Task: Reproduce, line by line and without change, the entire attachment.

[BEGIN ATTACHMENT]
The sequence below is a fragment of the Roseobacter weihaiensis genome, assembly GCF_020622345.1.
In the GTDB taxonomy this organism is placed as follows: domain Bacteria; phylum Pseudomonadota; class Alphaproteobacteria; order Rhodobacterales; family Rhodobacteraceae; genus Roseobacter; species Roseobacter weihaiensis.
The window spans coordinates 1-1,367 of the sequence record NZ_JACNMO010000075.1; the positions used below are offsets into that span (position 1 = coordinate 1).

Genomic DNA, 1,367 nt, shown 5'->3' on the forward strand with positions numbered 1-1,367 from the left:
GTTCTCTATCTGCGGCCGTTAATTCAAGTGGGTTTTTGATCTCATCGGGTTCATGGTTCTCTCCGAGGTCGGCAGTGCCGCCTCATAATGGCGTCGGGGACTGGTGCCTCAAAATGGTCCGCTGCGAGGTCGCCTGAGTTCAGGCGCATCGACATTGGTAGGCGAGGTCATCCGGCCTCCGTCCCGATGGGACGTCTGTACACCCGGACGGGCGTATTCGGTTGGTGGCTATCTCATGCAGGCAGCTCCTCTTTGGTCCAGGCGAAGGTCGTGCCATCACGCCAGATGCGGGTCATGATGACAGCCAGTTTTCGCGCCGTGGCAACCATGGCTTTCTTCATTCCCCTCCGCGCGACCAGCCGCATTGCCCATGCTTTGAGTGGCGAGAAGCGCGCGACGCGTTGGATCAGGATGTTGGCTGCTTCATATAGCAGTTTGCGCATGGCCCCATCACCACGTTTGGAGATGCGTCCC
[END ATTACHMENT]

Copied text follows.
The sequence below is a fragment of the Roseobacter weihaiensis genome, assembly GCF_020622345.1.
In the GTDB taxonomy this organism is placed as follows: domain Bacteria; phylum Pseudomonadota; class Alphaproteobacteria; order Rhodobacterales; family Rhodobacteraceae; genus Roseobacter; species Roseobacter weihaiensis.
The window spans coordinates 1-1,367 of the sequence record NZ_JACNMO010000075.1; the positions used below are offsets into that span (position 1 = coordinate 1).

Genomic DNA, 1,367 nt, shown 5'->3' on the forward strand with positions numbered 1-1,367 from the left:
GTTCTCTATCTGCGGCCGTTAATTCAAGTGGGTTTTTGATCTCATCGGGTTCATGGTTCTCTCCGAGGTCGGCAGTGCCGCCTCATAATGGCGTCGGGGACTGGTGCCTCAAAATGGTCCGCTGCGAGGTCGCCTGAGTTCAGGCGCATCGACATTGGTAGGCGAGGTCATCCGGCCTCCGTCCCGATGGGACGTCTGTACACCCGGACGGGCGTATTCGGTTGGTGGCTATCTCATGCAGGCAGCTCCTCTTTGGTCCAGGCGAAGGTCGTGCCATCACGCCAGATGCGGGTCATGATGACAGCCAGTTTTCGCGCCGTGGCAACCATGGCTTTCTTCATTCCCCTCCGCGCGACCAGCCGCATTGCCCATGCTTTGAGTGGCGAGAAGCGCGCGACGCGTTGGATCAGGATGTTGGCTGCTTCATATAGCAGTTTGCGCATGGCCCCATCACCACGTTTGGAGATGCGTCCC